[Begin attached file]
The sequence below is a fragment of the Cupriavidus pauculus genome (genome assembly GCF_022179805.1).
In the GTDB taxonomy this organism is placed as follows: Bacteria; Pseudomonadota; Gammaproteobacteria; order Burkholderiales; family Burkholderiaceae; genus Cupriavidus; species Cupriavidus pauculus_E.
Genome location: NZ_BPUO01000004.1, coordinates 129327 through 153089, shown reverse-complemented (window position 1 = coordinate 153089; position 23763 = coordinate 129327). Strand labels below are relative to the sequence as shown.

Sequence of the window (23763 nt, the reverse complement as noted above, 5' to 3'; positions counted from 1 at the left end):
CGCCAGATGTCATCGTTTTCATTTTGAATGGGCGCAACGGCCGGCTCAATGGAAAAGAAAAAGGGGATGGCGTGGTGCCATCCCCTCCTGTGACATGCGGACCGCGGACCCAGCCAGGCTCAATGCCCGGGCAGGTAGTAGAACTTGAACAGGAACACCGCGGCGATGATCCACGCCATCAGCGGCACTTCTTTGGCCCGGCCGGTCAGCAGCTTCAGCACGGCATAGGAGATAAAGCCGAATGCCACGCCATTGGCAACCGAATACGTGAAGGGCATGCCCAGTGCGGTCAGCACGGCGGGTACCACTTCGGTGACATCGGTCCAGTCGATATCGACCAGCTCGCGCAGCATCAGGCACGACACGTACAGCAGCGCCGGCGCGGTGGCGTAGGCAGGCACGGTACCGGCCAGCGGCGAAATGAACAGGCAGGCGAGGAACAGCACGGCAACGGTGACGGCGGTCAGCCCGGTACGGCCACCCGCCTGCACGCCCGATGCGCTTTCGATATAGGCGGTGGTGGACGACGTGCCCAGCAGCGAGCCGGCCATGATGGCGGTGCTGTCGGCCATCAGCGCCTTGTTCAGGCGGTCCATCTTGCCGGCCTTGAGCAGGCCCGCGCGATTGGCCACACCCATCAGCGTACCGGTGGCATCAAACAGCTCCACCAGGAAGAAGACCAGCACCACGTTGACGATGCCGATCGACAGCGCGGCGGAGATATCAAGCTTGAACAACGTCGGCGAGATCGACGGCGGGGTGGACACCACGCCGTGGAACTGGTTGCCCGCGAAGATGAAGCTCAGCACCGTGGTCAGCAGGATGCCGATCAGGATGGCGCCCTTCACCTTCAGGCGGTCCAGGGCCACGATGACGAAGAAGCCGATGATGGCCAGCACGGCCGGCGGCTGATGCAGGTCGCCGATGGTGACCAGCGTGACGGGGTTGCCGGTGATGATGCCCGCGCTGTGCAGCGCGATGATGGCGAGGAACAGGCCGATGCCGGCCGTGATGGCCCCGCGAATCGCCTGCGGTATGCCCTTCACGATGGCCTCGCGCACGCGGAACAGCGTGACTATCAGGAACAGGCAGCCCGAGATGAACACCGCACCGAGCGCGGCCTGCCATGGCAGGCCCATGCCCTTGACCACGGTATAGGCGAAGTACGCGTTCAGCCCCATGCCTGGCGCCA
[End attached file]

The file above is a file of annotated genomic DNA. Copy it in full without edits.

The sequence below is a fragment of the Cupriavidus pauculus genome (genome assembly GCF_022179805.1).
In the GTDB taxonomy this organism is placed as follows: Bacteria; Pseudomonadota; Gammaproteobacteria; order Burkholderiales; family Burkholderiaceae; genus Cupriavidus; species Cupriavidus pauculus_E.
Genome location: NZ_BPUO01000004.1, coordinates 129327 through 153089, shown reverse-complemented (window position 1 = coordinate 153089; position 23763 = coordinate 129327). Strand labels below are relative to the sequence as shown.

Sequence of the window (23763 nt, the reverse complement as noted above, 5' to 3'; positions counted from 1 at the left end):
CGCCAGATGTCATCGTTTTCATTTTGAATGGGCGCAACGGCCGGCTCAATGGAAAAGAAAAAGGGGATGGCGTGGTGCCATCCCCTCCTGTGACATGCGGACCGCGGACCCAGCCAGGCTCAATGCCCGGGCAGGTAGTAGAACTTGAACAGGAACACCGCGGCGATGATCCACGCCATCAGCGGCACTTCTTTGGCCCGGCCGGTCAGCAGCTTCAGCACGGCATAGGAGATAAAGCCGAATGCCACGCCATTGGCAACCGAATACGTGAAGGGCATGCCCAGTGCGGTCAGCACGGCGGGTACCACTTCGGTGACATCGGTCCAGTCGATATCGACCAGCTCGCGCAGCATCAGGCACGACACGTACAGCAGCGCCGGCGCGGTGGCGTAGGCAGGCACGGTACCGGCCAGCGGCGAAATGAACAGGCAGGCGAGGAACAGCACGGCAACGGTGACGGCGGTCAGCCCGGTACGGCCACCCGCCTGCACGCCCGATGCGCTTTCGATATAGGCGGTGGTGGACGACGTGCCCAGCAGCGAGCCGGCCATGATGGCGGTGCTGTCGGCCATCAGCGCCTTGTTCAGGCGGTCCATCTTGCCGGCCTTGAGCAGGCCCGCGCGATTGGCCACACCCATCAGCGTACCGGTGGCATCAAACAGCTCCACCAGGAAGAAGACCAGCACCACGTTGACGATGCCGATCGACAGCGCGGCGGAGATATCAAGCTTGAACAACGTCGGCGAGATCGACGGCGGGGTGGACACCACGCCGTGGAACTGGTTGCCCGCGAAGATGAAGCTCAGCACCGTGGTCAGCAGGATGCCGATCAGGATGGCGCCCTTCACCTTCAGGCGGTCCAGGGCCACGATGACGAAGAAGCCGATGATGGCCAGCACGGCCGGCGGCTGATGCAGGTCGCCGATGGTGACCAGCGTGACGGGGTTGCCGGTGATGATGCCCGCGCTGTGCAGCGCGATGATGGCGAGGAACAGGCCGATGCCGGCCGTGATGGCCCCGCGAATCGCCTGCGGTATGCCCTTCACGATGGCCTCGCGCACGCGGAACAGCGTGACTATCAGGAACAGGCAGCCCGAGATGAACACCGCACCGAGCGCGGCCTGCCATGGCAGGCCCATGCCCTTGACCACGGTATAGGCGAAGTACGCGTTCAGCCCCATGCCTGGCGCCA